Patient with toxic aortic and mitral valvulopathy due to benfluorex. On this apical four-chamber view using two-dimensional echocardiography, the mitral leaflets have lost their flexibility. Note the marked remodelling of the mitral subvalvular apparatus, with slight thickening of both leaflets.


Figure 2

Figure 2. 

Same patient as in Figure 1: the aortic cusps are slightly thickened, restrictive and fibrous-looking, with defective central coaptation.


Valvular heart disease associated with migraine drugs

Methysergide and ergotamine are old drugs used to prevent or treat migraine. These drugs were the first to be recognized as being associated potentially with the occurrence of valvular regurgitation. Methysergide – already known to induce fibrotic tissue alterations, which may explain pulmonary arterial hypertension as well as retroperitoneal fibrosis – was the first drug to be implicated. In 1967, Graham et al. [2] associated the development of valvular abnormalities with the use of this drug. Indeed, they published a series of 36 patients treated on a long-term basis with methysergide, who developed cardiac murmurs linked to mitral and/or aortic regurgitation (generally without clinical symptoms), with regression or disappearance of the murmurs after drug discontinuation in more than one third of patients. Some years later, a frequently-associated involvement of the tricuspid valves was highlighted [3]. Then, in 1974, ergotamine – another ergot alkaloid structurally related to methysergide – was also shown to be associated with left-sided VHD for the first time, with other cases reported thereafter. From 1974, the fibrotic nature of the valvular lesions was recognized, with an emphasis on these lesions being morphologically similar to those described in carcinoid heart disease [1, 4]. These drugs are still on the market but are used only for short-term treatment and very rarely induce VHD.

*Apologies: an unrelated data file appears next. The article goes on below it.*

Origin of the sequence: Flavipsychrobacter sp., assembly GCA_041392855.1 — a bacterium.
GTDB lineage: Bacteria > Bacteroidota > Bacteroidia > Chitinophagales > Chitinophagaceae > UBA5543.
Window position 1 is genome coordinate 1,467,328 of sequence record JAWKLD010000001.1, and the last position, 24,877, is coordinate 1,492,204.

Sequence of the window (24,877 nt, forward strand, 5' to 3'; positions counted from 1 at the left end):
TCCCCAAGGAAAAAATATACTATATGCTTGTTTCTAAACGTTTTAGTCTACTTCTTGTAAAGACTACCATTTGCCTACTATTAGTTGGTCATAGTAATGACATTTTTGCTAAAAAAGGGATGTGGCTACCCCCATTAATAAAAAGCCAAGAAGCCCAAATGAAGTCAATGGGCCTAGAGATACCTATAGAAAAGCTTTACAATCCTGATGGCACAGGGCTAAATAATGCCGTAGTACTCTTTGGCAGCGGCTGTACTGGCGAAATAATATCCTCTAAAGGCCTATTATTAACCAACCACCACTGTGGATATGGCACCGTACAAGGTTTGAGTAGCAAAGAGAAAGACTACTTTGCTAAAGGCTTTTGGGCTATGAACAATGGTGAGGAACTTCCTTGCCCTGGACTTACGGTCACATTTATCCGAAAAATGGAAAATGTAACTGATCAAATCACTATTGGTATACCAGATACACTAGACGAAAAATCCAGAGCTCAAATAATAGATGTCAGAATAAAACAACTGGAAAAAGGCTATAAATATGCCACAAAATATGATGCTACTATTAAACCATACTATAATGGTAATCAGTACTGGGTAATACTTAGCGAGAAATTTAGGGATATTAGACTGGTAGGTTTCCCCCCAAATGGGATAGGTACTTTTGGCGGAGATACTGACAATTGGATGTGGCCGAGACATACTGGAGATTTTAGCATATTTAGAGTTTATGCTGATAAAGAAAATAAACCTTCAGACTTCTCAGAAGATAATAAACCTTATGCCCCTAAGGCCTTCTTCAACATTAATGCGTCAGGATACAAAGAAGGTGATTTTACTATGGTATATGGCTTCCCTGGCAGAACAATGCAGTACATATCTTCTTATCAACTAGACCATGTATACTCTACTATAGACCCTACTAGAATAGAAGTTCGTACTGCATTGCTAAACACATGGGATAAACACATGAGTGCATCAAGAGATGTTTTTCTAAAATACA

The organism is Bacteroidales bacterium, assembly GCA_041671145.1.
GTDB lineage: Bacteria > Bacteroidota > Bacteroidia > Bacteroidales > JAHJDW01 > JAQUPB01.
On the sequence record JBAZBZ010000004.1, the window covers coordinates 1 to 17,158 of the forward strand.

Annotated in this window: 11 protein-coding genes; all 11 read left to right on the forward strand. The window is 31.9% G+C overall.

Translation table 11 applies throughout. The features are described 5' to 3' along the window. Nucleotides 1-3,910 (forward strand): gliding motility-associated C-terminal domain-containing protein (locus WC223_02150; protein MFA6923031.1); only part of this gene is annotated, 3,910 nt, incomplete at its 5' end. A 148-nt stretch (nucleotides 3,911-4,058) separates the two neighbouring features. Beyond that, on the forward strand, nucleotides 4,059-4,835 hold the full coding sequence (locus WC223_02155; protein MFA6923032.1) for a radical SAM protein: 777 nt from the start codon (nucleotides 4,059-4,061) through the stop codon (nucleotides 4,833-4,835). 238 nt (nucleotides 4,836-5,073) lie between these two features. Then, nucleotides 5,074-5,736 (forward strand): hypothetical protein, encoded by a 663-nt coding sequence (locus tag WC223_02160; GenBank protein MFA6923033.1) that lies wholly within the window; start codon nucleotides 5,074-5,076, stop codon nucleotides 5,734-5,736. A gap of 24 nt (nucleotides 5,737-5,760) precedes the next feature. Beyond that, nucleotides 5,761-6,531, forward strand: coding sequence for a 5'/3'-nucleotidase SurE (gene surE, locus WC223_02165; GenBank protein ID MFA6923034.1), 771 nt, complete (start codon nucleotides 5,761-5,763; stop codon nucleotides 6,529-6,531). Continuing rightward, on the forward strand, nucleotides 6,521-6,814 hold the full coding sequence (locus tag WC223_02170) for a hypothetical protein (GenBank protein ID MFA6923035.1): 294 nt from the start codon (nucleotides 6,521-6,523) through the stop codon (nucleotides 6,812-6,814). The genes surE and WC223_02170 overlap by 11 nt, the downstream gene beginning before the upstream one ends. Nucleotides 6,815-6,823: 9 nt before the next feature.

Valvular heart disease associated with fenfluramine and dexfenfluramine

VHDs have been observed with fenfluramine and dexfenfluramine, which were used largely as anti-obesity drugs. A short time after the withdrawal of these drugs from the market in France, due to the demonstration that they may induce pulmonary arterial hypertension [5], the first 24 cases of valvular insufficiencies were reported in the USA with the fenfluramine-phentermine association, in women aged 44±8 years [6]. These patients were known to have no past cardiovascular history and took this drug combination for a mean duration of 12 months; they presented with cardiac failure symptoms or a heart murmur. Echocardiograms performed on these patients demonstrated an unusual valvular morphology, with varying degrees of valvular regurgitation involving both left- and right-sided valves. The involved valves exhibited leaflet thickening, with retraction of the chordae tendineae leading to malcoaptation of the valves and regurgitation. Five of the patients subsequently underwent cardiac surgery for valve replacement. The histopathological features of the valves excised were nearly identical to those seen in patients with carcinoid syndrome and those previously described with ergot alkaloid-related antimigraine drugs (plaques of proliferative myofibroblasts in an abundant extracellular myxoid or collagen matrix). After this first publication, the Food and Drug Administration (FDA) indicated that a significant number of VHD notifications had been received in association with the intake of phentermine in combination with fenfluramine as well as with dexfenfluramine (approved for use in the USA in 1996). Thirty-three cases were indeed retrieved by notifications.